Bamboo: Tradition of the Future exposes bamboo as an underrated hero of construction. In place of a dreamy documentary of the material, its objective centres on attaining an accessible production without compromising knowledge and research, revealing its powers and weaknesses.
The documentary positions bamboo under the map as fundamental material, not only for architects and designers but for all those with an available resource. It starts with the tradition and nature of bamboo, finishing with its re-introduction into the contemporary world.
The director, Dr Johan Granberg, is a Swedish architect who has worked worldwide and has used this as an advantage to spread knowledge around the world. With an evident anthropological design approach, as an assistant professor and founder of his own architectural practice, his work is based on the constitution of society as a whole through the emerging relationships from the act of object-making, a culture constantly influenced by materials and technology.
The little participation of bamboo in the building industry reveals a bigger picture of a complacent architectural field. Granberg takes on an explorative journey to promote bamboo as a visionary material unable to transcend when faced with contemporary rigid frameworks. “Bamboo is a malleable and versatile grass with a long history and rich tradition, exceptional structural and sustainable properties, a unique esthetic and an extraordinary growth rate. Bamboo as a material should be a natural part of the architectural discussions on how to fight man-made climate change and global warming. For such a unique material, why don’t we see more use of it in modern architecture and construction?” asks Granberg. (Scale Magazine, 2020)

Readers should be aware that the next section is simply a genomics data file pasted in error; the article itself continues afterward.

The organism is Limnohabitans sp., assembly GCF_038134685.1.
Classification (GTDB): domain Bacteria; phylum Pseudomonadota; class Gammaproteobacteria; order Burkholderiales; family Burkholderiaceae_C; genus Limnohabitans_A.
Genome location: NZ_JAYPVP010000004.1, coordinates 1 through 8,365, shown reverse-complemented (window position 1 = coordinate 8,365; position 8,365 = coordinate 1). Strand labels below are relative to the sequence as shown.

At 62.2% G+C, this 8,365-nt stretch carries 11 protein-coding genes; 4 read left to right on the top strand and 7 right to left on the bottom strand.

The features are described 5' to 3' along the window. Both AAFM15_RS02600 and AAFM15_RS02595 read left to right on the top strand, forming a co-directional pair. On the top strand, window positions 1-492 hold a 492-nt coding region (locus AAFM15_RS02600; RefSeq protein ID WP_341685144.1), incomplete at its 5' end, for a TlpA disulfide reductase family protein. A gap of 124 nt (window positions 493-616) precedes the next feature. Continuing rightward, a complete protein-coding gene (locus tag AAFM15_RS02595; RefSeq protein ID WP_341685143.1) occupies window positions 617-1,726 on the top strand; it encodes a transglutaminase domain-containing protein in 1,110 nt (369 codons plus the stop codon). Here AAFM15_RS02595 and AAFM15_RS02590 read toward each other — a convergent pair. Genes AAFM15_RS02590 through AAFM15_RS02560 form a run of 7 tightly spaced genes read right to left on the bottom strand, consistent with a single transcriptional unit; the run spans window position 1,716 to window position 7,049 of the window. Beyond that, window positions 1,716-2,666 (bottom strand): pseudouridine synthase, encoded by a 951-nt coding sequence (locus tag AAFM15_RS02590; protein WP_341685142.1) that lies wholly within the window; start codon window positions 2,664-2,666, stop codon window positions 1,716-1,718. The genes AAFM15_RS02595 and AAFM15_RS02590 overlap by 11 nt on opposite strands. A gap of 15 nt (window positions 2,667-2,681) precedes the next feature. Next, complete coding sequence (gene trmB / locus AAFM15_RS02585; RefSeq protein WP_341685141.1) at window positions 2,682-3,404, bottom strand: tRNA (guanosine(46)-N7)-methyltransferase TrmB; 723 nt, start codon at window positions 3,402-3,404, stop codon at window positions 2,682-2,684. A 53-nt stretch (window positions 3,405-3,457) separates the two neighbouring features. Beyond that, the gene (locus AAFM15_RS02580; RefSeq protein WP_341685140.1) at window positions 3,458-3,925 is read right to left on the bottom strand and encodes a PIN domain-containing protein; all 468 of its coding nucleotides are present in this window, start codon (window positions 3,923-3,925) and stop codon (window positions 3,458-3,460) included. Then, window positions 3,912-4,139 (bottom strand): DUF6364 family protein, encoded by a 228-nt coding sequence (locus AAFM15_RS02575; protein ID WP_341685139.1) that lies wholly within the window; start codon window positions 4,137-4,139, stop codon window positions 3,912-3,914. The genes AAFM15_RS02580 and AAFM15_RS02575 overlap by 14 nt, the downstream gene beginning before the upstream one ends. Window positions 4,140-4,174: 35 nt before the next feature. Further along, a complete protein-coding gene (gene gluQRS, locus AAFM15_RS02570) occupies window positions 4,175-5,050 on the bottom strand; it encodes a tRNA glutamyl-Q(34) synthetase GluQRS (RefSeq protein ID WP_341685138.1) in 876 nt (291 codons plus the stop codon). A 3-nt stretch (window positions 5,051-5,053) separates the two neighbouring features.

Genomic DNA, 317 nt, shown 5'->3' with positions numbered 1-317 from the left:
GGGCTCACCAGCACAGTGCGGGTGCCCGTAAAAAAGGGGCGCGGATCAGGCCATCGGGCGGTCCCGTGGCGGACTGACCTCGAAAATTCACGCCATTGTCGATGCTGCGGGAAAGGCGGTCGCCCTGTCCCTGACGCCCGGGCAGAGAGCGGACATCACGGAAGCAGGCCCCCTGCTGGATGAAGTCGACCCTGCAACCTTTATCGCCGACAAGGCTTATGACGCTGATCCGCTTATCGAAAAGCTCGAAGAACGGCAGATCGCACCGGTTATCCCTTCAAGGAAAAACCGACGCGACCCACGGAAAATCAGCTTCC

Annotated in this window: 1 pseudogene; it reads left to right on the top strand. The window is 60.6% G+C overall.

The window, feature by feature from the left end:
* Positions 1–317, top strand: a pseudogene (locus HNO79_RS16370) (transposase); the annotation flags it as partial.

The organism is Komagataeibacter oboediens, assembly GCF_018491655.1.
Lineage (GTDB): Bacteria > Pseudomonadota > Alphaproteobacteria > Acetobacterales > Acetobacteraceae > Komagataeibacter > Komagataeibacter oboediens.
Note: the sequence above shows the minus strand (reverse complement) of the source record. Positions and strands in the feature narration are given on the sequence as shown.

The industrial revolution and modernity meant a break from the past for an idealized future. While giving rise to mass production processes, complex traditional methods and materials became obsolete behind the scenes. Today, globalization has managed to magnify this setting through widespread cultural structures and market economics.
Granberg brings to light the other side of the one-sided-view where the specificity of bamboo as an organic element confronts the enduring ethos of standardization that favours, above everything else, the implementation of construction codes and the use of prefabricated materials. Hence, the documentary brings to light the importance of reconsidering building materials beyond those that dictate the basis of supply and demand to explore the ones with particular know-how, slow-paced, connected to a time and place, and sustainable on top of everything else⎯materials with a soul that create value.
Architecture begins in the ground as raw matter, transformed into material destined for construction to turn into built space, slowly through time, becomes a ruin, either in the form of debris or as organic waste returning to the ground. Over time, architecture has become even more volatile due to changes in style, programmatic and technological needs without considering the effects for the future.
Indeed, it implies a cycle within the environment, directly responsible for the impact on climate change, whether positive or negative.
Architecture has a significant environmental role to play. In that case, we know it as an art, but do we know it as a science? While it brings abstraction of the world into reality, only through physicality it is able to fulfil its function. The architect, when knowing the materials, interacting with the materials, experimenting with the materials, can reveal their potentials and expand the spectrum of forms of representation. In science, architecture finds meaning, not through the product but its making.